How To Become A Leader: Skills To Master Before You Leave College

Many of us aspire to reach the top of the tree when it comes to setting career goals. If you’re keen to climb the ladder until you’re the boss or the person in charge, you need to be ready to lead. Whether you work in healthcare, marketing, sales, finance or retail, being at the top carries a great deal of responsibility. Some people say that leaders are born ready, but it’s hugely beneficial to develop skills and use personal experiences along the way. If you see yourself as a leader, here are some crucial skills to master before you leave college.

The ability to listen

We all know that communication is critical when leading a team, but we often focus on talking, rather than listening. A good leader will motivate and support others through what they have to say, but they will also understand when to listen. Listening enables you to gain an understanding of how others feel and to use this information to improve morale and make changes to the way a business or organization works. If you tend to be one of those people who are always talking in meetings, seminars or discussions, take a step back and make a concerted effort to listen to what other people have got to say. By all means chip in and share your thoughts and ideas, but let others talk too. We can all learn from each other, and often, there is no clear right or wrong answer.


If you consider some of the world’s most famous leaders, you’ll come across a diverse range of characters. Not all leaders possess the same strengths, and people work in different ways. One of the most useful skills a person in authority can have is the ability to adapt to different scenarios and communicate with people with unique personalities and traits. There are multiple leadership styles and some are more suited to specific roles or situations than others. You have to be able to read and understand your audience and to adjust the way you operate to work towards objectives. You might find that tough love works for one group, but is counterproductive for another. If you have experience in leadership in college, for example, you were captain of a sports team or head of a society, for example, the style you adopted might not work in a sales team, a healthcare setting or a legal firm.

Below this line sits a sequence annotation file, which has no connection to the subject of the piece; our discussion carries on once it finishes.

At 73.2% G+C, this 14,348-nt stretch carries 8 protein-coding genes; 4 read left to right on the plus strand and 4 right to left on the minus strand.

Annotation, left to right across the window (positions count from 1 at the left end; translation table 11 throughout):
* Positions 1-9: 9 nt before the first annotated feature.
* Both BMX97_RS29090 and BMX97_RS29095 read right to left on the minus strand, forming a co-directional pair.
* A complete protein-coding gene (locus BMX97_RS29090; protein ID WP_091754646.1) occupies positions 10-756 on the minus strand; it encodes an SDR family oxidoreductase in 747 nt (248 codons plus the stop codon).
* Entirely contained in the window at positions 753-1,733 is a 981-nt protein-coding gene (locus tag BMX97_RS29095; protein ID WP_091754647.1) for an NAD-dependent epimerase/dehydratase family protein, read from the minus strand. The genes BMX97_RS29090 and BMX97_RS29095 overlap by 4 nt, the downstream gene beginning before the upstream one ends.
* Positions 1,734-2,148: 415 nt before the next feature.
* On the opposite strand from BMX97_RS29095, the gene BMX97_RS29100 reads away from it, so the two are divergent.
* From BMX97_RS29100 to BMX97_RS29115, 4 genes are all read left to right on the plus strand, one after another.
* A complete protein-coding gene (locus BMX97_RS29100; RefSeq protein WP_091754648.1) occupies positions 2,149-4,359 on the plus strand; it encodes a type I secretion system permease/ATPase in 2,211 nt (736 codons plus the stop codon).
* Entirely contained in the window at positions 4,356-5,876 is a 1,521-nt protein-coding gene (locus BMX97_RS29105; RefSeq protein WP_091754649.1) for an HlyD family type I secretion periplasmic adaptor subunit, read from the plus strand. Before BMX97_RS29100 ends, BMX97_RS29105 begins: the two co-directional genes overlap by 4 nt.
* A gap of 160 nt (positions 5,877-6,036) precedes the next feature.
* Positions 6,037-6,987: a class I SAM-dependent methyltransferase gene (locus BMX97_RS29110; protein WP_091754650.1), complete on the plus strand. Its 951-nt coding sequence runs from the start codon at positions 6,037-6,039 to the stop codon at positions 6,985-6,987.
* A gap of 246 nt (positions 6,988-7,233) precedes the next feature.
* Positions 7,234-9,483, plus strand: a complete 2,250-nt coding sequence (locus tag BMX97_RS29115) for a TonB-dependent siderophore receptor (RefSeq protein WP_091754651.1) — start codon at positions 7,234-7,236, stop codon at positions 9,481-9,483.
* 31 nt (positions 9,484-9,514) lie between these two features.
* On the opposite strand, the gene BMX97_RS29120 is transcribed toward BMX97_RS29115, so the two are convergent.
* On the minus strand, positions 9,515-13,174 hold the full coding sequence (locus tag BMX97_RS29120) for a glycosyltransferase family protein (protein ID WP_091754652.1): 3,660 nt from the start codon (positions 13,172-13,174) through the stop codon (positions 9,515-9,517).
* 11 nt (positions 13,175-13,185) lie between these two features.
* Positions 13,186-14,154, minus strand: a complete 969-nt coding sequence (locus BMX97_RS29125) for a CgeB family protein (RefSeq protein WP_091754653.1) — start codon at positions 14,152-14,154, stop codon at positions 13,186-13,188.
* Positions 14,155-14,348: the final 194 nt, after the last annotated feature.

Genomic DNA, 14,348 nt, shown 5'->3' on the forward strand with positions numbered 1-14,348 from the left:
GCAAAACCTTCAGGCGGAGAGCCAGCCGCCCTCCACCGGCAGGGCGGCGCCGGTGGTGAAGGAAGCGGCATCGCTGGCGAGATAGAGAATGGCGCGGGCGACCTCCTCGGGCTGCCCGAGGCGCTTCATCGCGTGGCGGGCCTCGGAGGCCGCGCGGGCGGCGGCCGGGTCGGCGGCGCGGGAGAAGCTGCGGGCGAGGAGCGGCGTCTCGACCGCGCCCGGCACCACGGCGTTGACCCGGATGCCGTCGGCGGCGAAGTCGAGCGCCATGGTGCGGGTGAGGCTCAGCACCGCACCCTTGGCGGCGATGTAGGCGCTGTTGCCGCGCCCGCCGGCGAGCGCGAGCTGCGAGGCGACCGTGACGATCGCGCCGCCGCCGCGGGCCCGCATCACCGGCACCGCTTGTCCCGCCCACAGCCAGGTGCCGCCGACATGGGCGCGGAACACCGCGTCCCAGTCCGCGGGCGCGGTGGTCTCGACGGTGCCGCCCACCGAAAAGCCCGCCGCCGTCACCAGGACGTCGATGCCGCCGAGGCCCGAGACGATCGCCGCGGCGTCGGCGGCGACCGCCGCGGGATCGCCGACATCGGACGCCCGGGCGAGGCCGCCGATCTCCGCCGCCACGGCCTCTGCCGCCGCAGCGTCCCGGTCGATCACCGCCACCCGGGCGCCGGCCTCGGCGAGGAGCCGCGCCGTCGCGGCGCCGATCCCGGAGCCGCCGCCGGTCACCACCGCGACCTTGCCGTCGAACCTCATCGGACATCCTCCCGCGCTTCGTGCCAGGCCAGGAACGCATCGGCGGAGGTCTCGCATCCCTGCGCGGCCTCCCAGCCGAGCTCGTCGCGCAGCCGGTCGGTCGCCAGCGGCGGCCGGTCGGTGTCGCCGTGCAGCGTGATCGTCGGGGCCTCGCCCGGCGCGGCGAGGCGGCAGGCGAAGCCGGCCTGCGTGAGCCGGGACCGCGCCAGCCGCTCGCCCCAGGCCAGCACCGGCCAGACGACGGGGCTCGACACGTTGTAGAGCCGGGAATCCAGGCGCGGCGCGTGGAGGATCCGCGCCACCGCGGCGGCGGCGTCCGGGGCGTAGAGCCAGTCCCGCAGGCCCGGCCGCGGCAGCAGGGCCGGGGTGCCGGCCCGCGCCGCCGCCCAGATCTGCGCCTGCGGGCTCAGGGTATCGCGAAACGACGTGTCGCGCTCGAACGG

When you lead others, you need to have confidence in yourself and confidence in your team. If you doubt your own credentials, it will be harder to persuade those around you to have trust and faith in you. Be realistic about what you want to achieve, set manageable targets, and push yourself without going too far. It’s critical to have confidence, but don’t cross the delicate line and become arrogant.

Learning from mistakes

Life can be a steep learning curve at times, and every single person on the planet makes mistakes. The key to being a good leader lies in knowing when you’re wrong and taking steps to bounce back and learn from those errors of judgement. Think about why things didn’t pan out as you hoped and work on making sure that you don’t end up in the same situation again in the future. Analyzing your performance can highlight potential weaknesses, which you can address.

Passion and enthusiasm

If you’re in a position of authority, and people are looking to you for inspiration, ideas and motivation, the last thing they want is a leader that lacks energy, passion and enthusiasm. If you can’t give 100% to every task, how are you going to motivate your team? You don’t have to whizz around an office with a beaming smile all the time, but show why each project or task is important to you and don’t be afraid to show a human side. If you’re excited about a new product, or you have an obvious passion for the job you do, this will rub off on those around you.

Do you aspire to be a leader? Are you working towards a career path that involves climbing the rungs of the ladder and assuming a position of responsibility? Leaders have a diverse range of skills and they’re not always the strongest, biggest or loudest people. Being able to listen, being adaptable, having confidence, learning from mistakes and being passionate about what you do can all make a difference. Think carefully about the kinds of character traits you have and take steps to hone your leadership skills before you leave college.

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